TZL 1477 (web)



Confidence vs. competence

We need to examine the connection between confidence, competence, and our sense of self in the corporate world.

“I want to be more confident in meetings so I sound like I know what I’m talking about.” When my mentee said this to me, it started a Rube Goldberg series of thoughts. What does it mean to “be confident” and how does it help someone “sound as if they know things?” My thoughts began to swim – what is the connection between confidence and competence?

Janki DePalma, LEED AP, CPSM

My mentee and I decided we needed to explore the connection between confidence, competence, and our sense of self in the corporate work world. I love asking my children for their input too, because a middle-schooler will always shoot you straight. My son matter-of-factly defined both competence and confidence. In his words, competence is having the knowledge of something at a specific level. Confidence is the feeling that you are OK just as you are. Simple, but let’s unpack this. Turns out competence is not exactly a binary function – either you know something or you don’t. My close friend Elaine Dolecek, a principal at EEA Engineers, introduced me to the Hierarchy of Competency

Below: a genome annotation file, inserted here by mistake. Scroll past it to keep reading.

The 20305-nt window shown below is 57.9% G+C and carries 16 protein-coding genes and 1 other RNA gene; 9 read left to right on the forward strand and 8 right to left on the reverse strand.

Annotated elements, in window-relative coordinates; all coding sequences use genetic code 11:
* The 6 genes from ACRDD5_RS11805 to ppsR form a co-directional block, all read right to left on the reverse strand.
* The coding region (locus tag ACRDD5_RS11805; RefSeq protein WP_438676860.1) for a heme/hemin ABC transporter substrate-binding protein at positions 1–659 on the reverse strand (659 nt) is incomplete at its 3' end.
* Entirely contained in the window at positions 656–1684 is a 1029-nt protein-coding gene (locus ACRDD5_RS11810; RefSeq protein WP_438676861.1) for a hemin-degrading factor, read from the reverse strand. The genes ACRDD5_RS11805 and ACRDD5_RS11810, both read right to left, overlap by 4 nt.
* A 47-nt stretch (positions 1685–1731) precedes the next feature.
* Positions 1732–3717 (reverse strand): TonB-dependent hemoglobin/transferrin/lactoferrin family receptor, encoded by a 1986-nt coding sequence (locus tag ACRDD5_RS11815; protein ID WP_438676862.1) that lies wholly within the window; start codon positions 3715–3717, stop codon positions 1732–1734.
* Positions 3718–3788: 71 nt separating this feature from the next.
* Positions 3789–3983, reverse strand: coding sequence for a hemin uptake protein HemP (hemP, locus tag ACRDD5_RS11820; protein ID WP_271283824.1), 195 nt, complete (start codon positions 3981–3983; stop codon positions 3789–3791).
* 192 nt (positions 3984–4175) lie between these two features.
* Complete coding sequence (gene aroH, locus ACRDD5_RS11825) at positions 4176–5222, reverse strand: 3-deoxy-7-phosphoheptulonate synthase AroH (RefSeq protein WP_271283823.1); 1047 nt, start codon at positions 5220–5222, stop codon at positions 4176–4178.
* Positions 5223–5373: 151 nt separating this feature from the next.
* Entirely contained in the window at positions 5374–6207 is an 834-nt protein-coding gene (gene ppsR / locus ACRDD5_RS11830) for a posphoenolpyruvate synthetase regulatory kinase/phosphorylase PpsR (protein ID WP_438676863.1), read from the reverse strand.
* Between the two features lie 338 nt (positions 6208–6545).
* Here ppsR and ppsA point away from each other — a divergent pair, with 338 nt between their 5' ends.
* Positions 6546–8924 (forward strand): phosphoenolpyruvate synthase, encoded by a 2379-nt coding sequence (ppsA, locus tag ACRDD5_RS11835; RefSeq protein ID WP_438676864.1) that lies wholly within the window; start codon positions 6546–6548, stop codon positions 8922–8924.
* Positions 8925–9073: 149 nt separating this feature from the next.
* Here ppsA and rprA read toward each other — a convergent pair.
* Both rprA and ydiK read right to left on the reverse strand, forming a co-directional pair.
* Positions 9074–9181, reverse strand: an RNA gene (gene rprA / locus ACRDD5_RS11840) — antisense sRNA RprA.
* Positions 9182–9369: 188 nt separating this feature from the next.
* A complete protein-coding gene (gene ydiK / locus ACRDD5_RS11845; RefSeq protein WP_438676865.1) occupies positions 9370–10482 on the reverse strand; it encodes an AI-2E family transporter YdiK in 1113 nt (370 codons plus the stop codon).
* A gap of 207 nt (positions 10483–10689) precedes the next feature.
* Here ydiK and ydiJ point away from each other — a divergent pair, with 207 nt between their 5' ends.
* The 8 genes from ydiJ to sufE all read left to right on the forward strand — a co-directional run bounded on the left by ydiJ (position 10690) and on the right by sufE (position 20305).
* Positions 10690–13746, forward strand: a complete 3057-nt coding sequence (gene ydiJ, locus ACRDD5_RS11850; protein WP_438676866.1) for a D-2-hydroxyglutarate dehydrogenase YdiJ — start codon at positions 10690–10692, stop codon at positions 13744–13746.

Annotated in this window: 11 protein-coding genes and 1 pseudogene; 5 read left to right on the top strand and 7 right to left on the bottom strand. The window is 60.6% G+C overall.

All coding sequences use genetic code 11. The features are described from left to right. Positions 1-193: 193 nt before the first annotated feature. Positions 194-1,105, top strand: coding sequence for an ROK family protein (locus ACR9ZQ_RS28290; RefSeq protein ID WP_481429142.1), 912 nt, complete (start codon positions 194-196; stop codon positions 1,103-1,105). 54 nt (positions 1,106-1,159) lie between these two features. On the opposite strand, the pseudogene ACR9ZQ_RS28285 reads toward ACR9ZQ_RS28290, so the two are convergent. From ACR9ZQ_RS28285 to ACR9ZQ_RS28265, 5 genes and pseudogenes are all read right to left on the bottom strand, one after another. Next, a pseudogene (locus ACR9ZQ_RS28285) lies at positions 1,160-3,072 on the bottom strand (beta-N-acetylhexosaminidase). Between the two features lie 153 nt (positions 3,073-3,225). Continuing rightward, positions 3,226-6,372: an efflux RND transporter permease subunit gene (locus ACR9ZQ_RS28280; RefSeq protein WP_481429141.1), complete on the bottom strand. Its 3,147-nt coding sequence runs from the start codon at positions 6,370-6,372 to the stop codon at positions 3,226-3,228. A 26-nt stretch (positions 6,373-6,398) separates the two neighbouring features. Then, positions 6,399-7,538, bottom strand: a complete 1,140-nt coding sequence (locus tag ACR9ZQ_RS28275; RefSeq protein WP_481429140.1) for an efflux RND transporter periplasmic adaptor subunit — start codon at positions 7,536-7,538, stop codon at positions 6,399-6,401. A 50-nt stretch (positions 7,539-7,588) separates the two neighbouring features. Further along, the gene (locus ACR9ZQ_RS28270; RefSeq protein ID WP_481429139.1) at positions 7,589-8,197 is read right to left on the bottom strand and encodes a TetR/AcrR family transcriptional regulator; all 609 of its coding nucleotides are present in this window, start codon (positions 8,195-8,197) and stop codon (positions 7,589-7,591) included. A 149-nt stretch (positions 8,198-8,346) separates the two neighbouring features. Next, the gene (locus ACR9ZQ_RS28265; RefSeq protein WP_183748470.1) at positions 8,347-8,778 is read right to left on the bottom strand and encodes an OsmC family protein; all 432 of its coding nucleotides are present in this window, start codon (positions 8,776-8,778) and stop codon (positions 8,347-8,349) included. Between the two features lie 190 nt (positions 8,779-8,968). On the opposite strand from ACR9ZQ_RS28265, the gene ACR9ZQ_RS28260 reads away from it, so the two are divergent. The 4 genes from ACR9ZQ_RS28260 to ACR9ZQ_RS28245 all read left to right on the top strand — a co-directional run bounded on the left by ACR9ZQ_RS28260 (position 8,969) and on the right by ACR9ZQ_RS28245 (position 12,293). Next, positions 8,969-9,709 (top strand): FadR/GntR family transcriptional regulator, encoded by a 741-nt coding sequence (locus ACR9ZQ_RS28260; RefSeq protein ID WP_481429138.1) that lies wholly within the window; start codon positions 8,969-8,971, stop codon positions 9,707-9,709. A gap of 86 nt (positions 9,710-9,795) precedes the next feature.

Pyramid. Noel Burch of Gordon Training International coined this four-leveled pyramid of competence that accurately captures the progression from novice to expert through the lens of competence and consciousness. Let’s use my own journey of studying Japanese as an example. You start at an unconscious incompetence – the ultimate beginner stage. I was just learning the alphabet, sentence structure, and making so many unconscious mistakes. You may stay in this stage for a while depending on how hard you work. I didn’t know how bad I was until I started my study abroad in Japan; that’s when I moved into the conscious incompetence stage. This is that stage where you



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